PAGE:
Why We Don't Use Wordpress

Why We Don't Use Wordpress

You may have heard about Wordpress, it's the most widely used system that allows content on websites to be edited by a non-techie. It started as an easy to use blogging platform, which it still is, and has morphed into one of the worlds' most widely used content management systems powering around 60%(1) of all content managed websites.

Lots of web design companies implement WordPress to power their websites. We would suggest if you are using WordPress, that you have the support of a reputable company behind you so that they can implement it properly.  We don't use WordPress, we use Umbraco so we thought we'd explain our reasons for not using WordPress.


First and foremost it's not what we are experts in. Yes we have built WordPress sites, and quite a few too, so we do have a lot of experience, but we have more experience and are more confident with Umbraco.

Added to that the programming language which underpins WordPress is PHP and we are C# experts - proficient in PHP but experts in C#. So when things "under the hood" go wrong with WordPress, it could take us a lot longer to fix.

The likelihood is though that we will build more WordPress websites if we're asked to as well as implement other CMS choices too, however, we will always advocate Umbraco as our first choice.


Whilst WordPress themselves have created a stable core product, to use it to its best you will more than likely need to install third-party plugins. These plugins extend the functionality. Plugins can be created by anyone and, although there are guidelines in place for their creation, there is no physical quality control in place. A buggy plugin could find its place in the WordPress store, be download and detrimentally affect how WordPress runs from affecting speed to potentially introducing security flaws.

WordPress has also become a victim of its own success with its widespread use making it an inviting and available target for hackers


WordPress, as with all content management systems, releases regular updates to their core structure. A core update is never a simple process, but due to the use of WordPress plugins, you never really know how well an update will go. Plugins could stop working, become obsolete or just need updating themselves so the effort in updating and then re-testing your website following each core update is quite intense. With the added issue that there is no core support to help you solve any problems, means you can be left struggling in the dark sometimes. That said there is a great WordPress community and many forums, with WordPress developers generally wanting to help each other out.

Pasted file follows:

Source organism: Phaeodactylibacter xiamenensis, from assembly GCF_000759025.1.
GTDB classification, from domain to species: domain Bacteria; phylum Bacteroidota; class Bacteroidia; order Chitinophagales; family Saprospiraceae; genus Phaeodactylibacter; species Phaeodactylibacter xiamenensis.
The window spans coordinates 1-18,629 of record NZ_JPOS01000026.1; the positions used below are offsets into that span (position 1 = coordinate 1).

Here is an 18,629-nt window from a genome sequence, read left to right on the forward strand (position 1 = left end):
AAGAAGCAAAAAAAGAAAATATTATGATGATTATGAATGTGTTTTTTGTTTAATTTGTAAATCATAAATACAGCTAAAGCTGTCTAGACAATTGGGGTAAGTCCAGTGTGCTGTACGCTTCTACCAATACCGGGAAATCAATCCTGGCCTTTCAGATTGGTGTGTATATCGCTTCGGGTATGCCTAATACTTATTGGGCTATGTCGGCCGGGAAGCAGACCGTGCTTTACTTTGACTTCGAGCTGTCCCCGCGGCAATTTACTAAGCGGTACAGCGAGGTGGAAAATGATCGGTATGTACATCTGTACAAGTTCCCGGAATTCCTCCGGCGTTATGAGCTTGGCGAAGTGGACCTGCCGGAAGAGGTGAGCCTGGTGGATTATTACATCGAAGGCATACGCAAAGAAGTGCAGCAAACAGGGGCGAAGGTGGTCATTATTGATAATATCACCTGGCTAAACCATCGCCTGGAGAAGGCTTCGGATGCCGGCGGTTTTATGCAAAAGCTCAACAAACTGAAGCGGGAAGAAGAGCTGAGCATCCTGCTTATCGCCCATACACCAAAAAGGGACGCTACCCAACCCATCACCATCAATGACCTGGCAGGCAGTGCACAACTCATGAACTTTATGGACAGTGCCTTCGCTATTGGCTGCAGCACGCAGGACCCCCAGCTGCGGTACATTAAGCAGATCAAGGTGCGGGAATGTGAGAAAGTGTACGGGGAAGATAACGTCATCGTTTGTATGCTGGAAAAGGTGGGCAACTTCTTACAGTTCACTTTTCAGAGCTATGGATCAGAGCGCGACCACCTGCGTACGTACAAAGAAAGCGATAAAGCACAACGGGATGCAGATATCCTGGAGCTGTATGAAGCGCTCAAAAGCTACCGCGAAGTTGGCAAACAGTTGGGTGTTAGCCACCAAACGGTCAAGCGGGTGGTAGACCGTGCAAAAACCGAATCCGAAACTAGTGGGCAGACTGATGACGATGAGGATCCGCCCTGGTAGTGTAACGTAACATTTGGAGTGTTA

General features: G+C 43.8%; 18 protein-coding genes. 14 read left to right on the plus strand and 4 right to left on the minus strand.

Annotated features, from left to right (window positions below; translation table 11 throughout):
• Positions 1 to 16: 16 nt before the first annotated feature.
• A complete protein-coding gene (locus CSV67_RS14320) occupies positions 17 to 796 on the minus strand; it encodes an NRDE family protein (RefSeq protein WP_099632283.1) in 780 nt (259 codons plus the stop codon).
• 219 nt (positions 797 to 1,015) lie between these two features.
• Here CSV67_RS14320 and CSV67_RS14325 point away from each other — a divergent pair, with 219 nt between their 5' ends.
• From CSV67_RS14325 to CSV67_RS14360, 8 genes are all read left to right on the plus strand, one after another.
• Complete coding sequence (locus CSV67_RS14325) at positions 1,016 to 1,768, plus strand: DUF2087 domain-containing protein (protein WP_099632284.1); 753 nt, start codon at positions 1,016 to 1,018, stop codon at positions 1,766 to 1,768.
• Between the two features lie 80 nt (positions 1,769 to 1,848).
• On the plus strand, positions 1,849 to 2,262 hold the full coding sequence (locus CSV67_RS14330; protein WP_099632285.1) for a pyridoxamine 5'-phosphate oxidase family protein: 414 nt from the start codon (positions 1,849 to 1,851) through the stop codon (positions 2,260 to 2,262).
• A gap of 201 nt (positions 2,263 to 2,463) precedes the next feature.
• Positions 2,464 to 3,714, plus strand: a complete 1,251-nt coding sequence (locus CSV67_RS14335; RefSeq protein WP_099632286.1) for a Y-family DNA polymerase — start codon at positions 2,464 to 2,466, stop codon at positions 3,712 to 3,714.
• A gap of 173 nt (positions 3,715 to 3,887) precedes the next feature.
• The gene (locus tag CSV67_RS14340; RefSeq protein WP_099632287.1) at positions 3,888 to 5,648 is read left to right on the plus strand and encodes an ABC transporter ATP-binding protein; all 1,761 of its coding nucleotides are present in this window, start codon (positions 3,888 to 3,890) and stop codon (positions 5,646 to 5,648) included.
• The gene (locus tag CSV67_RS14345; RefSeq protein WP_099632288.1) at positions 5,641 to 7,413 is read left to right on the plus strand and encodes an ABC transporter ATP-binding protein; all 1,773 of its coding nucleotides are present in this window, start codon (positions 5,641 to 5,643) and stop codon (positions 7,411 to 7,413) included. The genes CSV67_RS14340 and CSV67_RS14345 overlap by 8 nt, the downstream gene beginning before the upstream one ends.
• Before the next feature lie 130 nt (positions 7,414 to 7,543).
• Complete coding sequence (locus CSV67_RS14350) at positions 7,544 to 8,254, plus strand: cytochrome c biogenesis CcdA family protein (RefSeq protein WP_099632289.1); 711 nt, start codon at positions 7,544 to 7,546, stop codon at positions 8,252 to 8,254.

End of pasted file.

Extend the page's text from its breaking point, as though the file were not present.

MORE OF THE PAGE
So in summary, whilst our image putting WordPress in the bin may be a little harsh, we really do try to avoid implementing it as much as we can as we don't believe that it is the most secure, robust or scalable system for our clients.

On the other hand, you may not have heard about WordPress and you're not bothered at all about the tech that powers your website, you just want something that is secure, quick and simple to use. That's fine - we'll build you a website, show you how to use it and off you go. Alternatively, we can manage your website from core system updates to regularly updating your content and even looking after your social media channels - we can do as much or as little as you need.


(1). https://w3techs.com/technologies/history_overview/content_management

Check out our previous blog post on Why we do use Umbraco.